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"Happy Days" was set in the 1950s in Milwaukee, the heart of middle-class America, and told the story of the Cunningham family. Mr. Cunningham (Tom Bosley) ran the local hardware store and Mrs. Cunningham (Marion Ross), like all good TV Moms, spent her time in the kitchen. Their son, Richie (Ron Howard), hung out at Arnold's Drive-In with his pals Ralph Malph (Donny Most) and Potsie (Anson Williams), trying to be as cool as the coolest greaser in town, the Fonz (Henry Winkler). Richie's sister, Joanie (Erin Moran), tagged along whenever she wasn't at her friend Jenny Piccolo's house. The Cunninghams also had an older son, Chuck, but he mysteriously disappeared after the first season.
The 1975-76 season of the highly successful Happy Days is largely defined by the placement of the Fonz (Henry Winkler) in even closer proximity to the Cunningham family--making him, tacitly and literally, a member of best friend Richies household. When Fonzie's grandmother moves into the ultra-cool, womanizing bikers apartment, he takes a room over the Cunninghams garage, making Richie (Ron Howard), his mom Marion (Marion Ross), and sister Joanie (Erin Moran) happy, but leaving cantankerous-but-lovable dad Howard Cunningham (Tom Bosley) something more than ambivalent. While several episodes deal with one or another conflict between strong-willed Fonzie and stubborn Howard--at one point, the two sue each other over a roof that collapses from the weight of Fonzie's pigeon coop--life otherwise lurches along for Richie and his gang. In "The Other Richie Cunningham," Richie tries an end run around his dad's expectation that he take a business associate's daughter out for a date. Enlisting pal Potsie (Anson Williams) to pretend to be Richie, the Howdy Doody-faced teen finds the plan backfiring when Potsie proves to be less than a gentleman to the unfortunate girl. "Jailhouse Rock" finds Richie and Howard sharing a jail cell after protesting an arbitrary curfew by police on teens, while "Tell It to the Marines" concerns a desperate attempt by Ralph (Donny Most) to earn respect by threatening to join military service. Not surprisingly, however, most of Happy Days: The Third Season follows the exploits of Fonzie as he constantly lives up to the reputation that inevitably precedes him. The two-part "Fearless Fonzarelli" begins with the Fonz so worried he's losing his cool that he agrees to jump 14 garbage cans on his motorcycle for a television show--and ends up with a serious leg injury. "Fonzie the Superstar" is a popular episode in which the Fonz agrees to substitute for Potsie as vocalist in Richie's band, then freezes up with stage fright on the night of a show at Arnold's. (Winkler's performance on "Heartbreak Hotel," while not exactly singing, is so charged with energy one can tell the actor was probably breaking through his own inhibitions during the scene.) "Bringing Up Spike" focuses on Fonzie's first encounter with child-rearing when his visiting, little delinquent cousin gets into a jam with the law.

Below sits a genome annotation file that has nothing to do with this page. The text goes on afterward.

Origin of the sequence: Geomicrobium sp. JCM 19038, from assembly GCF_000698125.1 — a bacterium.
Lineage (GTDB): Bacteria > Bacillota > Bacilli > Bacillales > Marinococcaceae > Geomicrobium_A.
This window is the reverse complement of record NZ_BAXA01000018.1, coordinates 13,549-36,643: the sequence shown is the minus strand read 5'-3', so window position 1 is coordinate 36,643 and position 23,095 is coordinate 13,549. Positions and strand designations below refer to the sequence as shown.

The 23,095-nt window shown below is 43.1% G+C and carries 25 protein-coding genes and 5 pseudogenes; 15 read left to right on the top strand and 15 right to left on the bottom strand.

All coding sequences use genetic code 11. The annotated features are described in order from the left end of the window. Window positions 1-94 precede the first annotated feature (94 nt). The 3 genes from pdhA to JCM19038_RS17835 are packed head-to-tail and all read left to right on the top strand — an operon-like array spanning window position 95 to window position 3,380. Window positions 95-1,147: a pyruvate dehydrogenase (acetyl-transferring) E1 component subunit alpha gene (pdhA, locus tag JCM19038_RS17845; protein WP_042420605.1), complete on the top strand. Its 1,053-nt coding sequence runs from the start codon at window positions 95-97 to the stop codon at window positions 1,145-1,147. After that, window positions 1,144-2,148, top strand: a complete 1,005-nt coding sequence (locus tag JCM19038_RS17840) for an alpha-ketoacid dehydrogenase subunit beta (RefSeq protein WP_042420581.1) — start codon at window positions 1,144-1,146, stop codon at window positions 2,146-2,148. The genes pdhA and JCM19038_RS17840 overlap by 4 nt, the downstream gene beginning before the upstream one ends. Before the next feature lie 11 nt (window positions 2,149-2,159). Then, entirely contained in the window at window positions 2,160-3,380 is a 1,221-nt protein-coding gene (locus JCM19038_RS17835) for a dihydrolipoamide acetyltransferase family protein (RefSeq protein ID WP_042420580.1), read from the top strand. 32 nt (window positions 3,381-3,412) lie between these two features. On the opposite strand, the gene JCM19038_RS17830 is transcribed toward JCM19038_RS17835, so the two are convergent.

Happy Days: The Third Season is definitely a peak in the show's lengthy history, just before the series took a turn for the silly (or sillier). This was the year Laverne (Penny Marshall) and Shirley (Cindy Williams) were introduced to the world on Happy Days (before landing their own spin-off series). And armchair TV historians will take note how sexist the show could be while it simultaneously takes a minor stab at American racism in "Fonzie's New Friend" (in which the Fonz shows up with an African-American pal to play drums in Richie's band, and gets a hostile reaction from whites in the community). --Tom Keogh
I have been having so much fun watching Happy Days...last time I had enjoyed the series was back in the 80's when it ran as reruns. Read morePublished 2 months ago by Brock68
one of my very favorite TV shows from when I was a kid. DVDs were new & in package and no problems. Received on time.Published 2 months ago by josiev
|Topic||From this Discussion|
|question for the diehards||
I know in the original version, after the mention of watermelon, they cut to Stick's face and he rolls his eyes and makes an exasperated look. Something else is said that I can't recall. The syndicated episodes on TV Land and Nick at Nite don't cut that scene. Also, the DVD is missing the tag... Read More
Nov 5, 2013 by Breather | See all 2 posts
|Happy Days Reunion Movie?||
What's to say they'd be irked? They were transcending eras themselves anyways.
Mar 7, 2008 by Robin Orlowski | See all 4 posts
|only 1 episoded edited(pretty sure)||
Hello Brian, I can tell you for sure that these episodes have been edited or they are the syndicated masters. On my post i mentioned that in the episode where they bring in Laverne and Shirley for the first time when Richie and Fonzie go out on a double date with the girls at the end of the... Read More
Oct 19, 2008 by S. Bowles | See all 4 posts
|Please Keep those Happy Days Coming!||
Not every television show is on permanent display in the Smithsonian. Sounds like a must-release-on-DVD-season-sets marker to me.
I still remember seeing the final episode of Happy Days when it originally aired. Oh to permanently own all the seasons on DVD again.
Oct 12, 2007 by Robin Orlowski | See all 4 posts